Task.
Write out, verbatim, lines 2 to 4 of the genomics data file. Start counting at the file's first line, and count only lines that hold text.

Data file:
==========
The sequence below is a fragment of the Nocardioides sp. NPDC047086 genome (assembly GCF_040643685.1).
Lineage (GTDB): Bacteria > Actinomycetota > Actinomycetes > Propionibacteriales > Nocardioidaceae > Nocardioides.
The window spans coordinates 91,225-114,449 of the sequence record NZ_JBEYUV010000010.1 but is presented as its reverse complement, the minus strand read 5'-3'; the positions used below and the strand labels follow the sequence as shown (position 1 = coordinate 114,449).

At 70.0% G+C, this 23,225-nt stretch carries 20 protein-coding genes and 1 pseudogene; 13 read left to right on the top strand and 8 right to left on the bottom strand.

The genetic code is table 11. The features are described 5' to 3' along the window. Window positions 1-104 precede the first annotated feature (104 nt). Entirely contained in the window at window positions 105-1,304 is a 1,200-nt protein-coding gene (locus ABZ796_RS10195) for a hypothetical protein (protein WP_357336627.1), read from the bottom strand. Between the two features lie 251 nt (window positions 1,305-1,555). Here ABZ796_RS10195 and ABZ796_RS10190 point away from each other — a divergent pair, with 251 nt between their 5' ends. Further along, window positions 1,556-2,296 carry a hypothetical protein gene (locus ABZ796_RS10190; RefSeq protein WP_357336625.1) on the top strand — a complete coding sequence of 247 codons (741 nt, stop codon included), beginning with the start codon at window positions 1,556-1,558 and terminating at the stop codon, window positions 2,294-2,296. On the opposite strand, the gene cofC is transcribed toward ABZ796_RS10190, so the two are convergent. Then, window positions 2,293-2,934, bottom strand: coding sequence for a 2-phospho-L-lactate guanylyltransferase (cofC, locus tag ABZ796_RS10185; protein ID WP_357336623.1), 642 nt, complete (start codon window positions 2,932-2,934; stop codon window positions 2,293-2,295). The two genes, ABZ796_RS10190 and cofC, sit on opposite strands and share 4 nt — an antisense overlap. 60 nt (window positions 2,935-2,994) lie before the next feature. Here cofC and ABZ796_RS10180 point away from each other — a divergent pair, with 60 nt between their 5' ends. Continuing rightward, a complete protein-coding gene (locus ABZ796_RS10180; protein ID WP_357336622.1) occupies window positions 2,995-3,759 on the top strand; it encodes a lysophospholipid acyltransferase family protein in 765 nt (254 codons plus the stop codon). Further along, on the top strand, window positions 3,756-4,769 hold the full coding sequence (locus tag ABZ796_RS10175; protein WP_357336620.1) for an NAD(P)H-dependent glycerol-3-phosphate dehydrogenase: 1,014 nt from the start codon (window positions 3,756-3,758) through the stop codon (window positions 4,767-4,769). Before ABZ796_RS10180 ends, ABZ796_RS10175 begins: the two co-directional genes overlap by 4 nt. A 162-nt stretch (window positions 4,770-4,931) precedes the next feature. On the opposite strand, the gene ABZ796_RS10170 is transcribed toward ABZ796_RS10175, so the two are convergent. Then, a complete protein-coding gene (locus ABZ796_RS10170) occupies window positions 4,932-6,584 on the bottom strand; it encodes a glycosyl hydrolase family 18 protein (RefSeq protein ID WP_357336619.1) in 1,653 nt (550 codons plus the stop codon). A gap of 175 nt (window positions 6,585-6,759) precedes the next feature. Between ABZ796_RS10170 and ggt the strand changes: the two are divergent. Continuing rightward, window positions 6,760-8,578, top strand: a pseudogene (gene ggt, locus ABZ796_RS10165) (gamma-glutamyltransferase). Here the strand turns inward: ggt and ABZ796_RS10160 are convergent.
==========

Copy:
Lineage (GTDB): Bacteria > Actinomycetota > Actinomycetes > Propionibacteriales > Nocardioidaceae > Nocardioides.
The window spans coordinates 91,225-114,449 of the sequence record NZ_JBEYUV010000010.1 but is presented as its reverse complement, the minus strand read 5'-3'; the positions used below and the strand labels follow the sequence as shown (position 1 = coordinate 114,449).

At 70.0% G+C, this 23,225-nt stretch carries 20 protein-coding genes and 1 pseudogene; 13 read left to right on the top strand and 8 right to left on the bottom strand.